Though black-eyed peas have become to New Year's Day what turkey is to Thanksgiving, the uniquely marked field pea is a year-round staple for Southerners. And while they're commonly associated with humble tables — the superstition associated with having them on New Year's Day is that beginning the year with such "humble" fare will bring prosperity — they really know no social, ethnic or economic boundaries.
Most likely, that's because a hearty pot of black-eyed peas is at once the simplest and yet most satisfying thing that one can have on a cold winter's day. Moreover, the ritual of making them is satisfying. Preparing the peas for the pot, sorting, washing and soaking them is relaxing and calming, and as they simmer slowly with their seasonings, the aroma that fills the house warms and comforts the soul.
Food scientists now tell us that there's no reason to presoak field peas, and it's probably true, but I've found that soaking makes the peas more tender. And presoaking means they don't have to cook quite as long, and they stay whole in the end, making the texture oh so much better.
Black-eyed peas are deceptive. They're small, but they pack a lot of healthy power. One-half cup of the cute little peas contains zero fat, but 6 grams of fiber, keeping you full for a longer period of time than some other side dishes. If you're making a weight-loss resolution, let black-eyed peas help you on your journey. That half-cup of peas is also a good source of antioxidants and other helpful nutrients.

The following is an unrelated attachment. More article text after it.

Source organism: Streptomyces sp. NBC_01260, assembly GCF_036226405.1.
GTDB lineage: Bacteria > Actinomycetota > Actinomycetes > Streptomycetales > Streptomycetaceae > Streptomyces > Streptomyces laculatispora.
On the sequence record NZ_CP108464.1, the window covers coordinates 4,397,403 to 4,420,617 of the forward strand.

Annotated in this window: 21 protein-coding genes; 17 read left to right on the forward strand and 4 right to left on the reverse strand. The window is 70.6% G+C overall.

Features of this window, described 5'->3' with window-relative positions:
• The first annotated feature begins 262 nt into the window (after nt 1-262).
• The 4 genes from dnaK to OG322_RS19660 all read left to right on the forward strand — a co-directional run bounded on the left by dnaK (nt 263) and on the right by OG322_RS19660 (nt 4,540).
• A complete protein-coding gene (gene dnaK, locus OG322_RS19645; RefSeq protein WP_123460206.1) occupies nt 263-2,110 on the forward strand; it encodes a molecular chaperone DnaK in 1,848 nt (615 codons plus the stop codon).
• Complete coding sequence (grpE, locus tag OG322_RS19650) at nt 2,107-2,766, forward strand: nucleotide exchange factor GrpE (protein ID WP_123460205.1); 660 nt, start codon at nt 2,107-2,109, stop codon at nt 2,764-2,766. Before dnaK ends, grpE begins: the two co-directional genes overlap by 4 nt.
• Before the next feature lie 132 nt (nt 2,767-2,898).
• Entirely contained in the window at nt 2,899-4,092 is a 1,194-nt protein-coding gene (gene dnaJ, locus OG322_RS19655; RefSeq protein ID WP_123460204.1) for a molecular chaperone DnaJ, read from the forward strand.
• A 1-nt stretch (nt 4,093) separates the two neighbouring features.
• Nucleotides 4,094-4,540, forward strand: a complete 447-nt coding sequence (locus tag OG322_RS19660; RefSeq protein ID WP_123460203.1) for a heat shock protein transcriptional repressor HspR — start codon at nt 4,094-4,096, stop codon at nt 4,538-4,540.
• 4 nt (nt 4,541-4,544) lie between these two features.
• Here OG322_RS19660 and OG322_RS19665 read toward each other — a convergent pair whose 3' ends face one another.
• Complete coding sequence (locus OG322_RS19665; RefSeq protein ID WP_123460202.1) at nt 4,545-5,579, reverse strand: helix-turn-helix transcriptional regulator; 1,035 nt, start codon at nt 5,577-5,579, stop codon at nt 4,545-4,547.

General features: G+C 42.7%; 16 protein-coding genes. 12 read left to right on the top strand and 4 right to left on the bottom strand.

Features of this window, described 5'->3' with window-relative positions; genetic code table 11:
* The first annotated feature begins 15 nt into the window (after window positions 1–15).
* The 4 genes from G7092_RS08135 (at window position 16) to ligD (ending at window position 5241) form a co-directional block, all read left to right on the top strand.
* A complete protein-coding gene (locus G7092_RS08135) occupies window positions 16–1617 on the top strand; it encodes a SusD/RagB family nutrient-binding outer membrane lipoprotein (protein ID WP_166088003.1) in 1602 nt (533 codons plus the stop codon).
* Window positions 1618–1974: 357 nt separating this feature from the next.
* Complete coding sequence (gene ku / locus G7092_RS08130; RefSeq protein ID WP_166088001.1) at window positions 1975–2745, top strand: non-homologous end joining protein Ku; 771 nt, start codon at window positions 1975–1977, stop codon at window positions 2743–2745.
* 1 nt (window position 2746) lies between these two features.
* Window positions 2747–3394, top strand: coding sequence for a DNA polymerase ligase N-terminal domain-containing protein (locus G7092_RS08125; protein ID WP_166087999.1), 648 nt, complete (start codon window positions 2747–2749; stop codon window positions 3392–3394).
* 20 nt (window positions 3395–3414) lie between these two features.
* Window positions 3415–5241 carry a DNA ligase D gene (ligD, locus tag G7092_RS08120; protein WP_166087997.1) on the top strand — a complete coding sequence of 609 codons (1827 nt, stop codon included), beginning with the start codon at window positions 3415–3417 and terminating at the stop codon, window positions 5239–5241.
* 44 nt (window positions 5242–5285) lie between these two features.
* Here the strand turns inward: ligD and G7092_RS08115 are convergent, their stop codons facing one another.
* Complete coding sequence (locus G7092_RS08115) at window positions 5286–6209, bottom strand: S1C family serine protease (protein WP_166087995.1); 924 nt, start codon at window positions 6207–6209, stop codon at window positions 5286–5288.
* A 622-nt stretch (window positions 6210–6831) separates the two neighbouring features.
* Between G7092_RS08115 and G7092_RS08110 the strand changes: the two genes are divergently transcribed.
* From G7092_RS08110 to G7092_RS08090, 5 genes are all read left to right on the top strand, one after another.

The beauty of a pot of beans is that they can be made a day or two ahead. In fact, they're even better the second day or even the third day once the ingredients have had-time to marry, the beans absorbing all those yummy flavors. To make ahead, let them cool, transfer them to a storage container, cover tightly and refrigerate. Reheat them slowly over medium-low heat.
Some people like to serve black-eyed peas over rice, but in many Southern homes, New Year's Day is always celebrated with a pot of greens, black-eyed peas and a crusty cake of skillet cornbread, each slice dripping with butter and honey.
Black-Eyed Peas and Ham
1 pound black-eyed peas
1 thick slice country ham, uncooked
1 large yellow onion, peeled and diced
2-3 cloves garlic, minced
1-2 pepper pods, left whole (optional)
2 bay leaves
1 sprig fresh thyme or 1 teaspoon dried thyme
Salt and pepper, to taste
Spread the peas on a rimmed sheet pan, and pick out any damaged or discolored peas. Put them in a colander, and rinse well under cold running water, tossing gently to make sure they're all rinsed. Transfer them to large enamel-lined or stainless-steel pot, and cover them with about an inch of water. Set them aside until the peas are doubled in size.
Meanwhile, trim the excess fat from a whole, thick slice of uncooked country ham, and cut it into 1/2-inch dice.
When the peas have doubled, add enough water to cover them by 2 inches and put the pot over medium heat. Also bring a teakettle full of water to a boil, and then reduce heat and keep it simmering in case you need to replenish the broth. Never add cold water to the peas. Bring the peas slowly to a simmer, skimming away the thick foam that rises, and simmer until the peas are almost tender. Depending on how old the peas are, this can take 20-45 minutes, but they will undergo further cooking, so don't let them get too soft.
Now, add the ham, onion, garlic and whole pepper pods, if using. Leaving them whole infuses their flavor without releasing too much of their heat. Add bay leaves, thyme, and salt and pepper, to taste. If there isn't much broth, replenish it with boiling water — enough to cover the peas by an inch.
Simmer until the onions and peas are tender and the broth and peas are infused with the seasonings. Discard bay leaves. Serve warm over cooked rice or in a bowl with some cornbread to sop up the savory "gravy."
Makes 6-8 servings.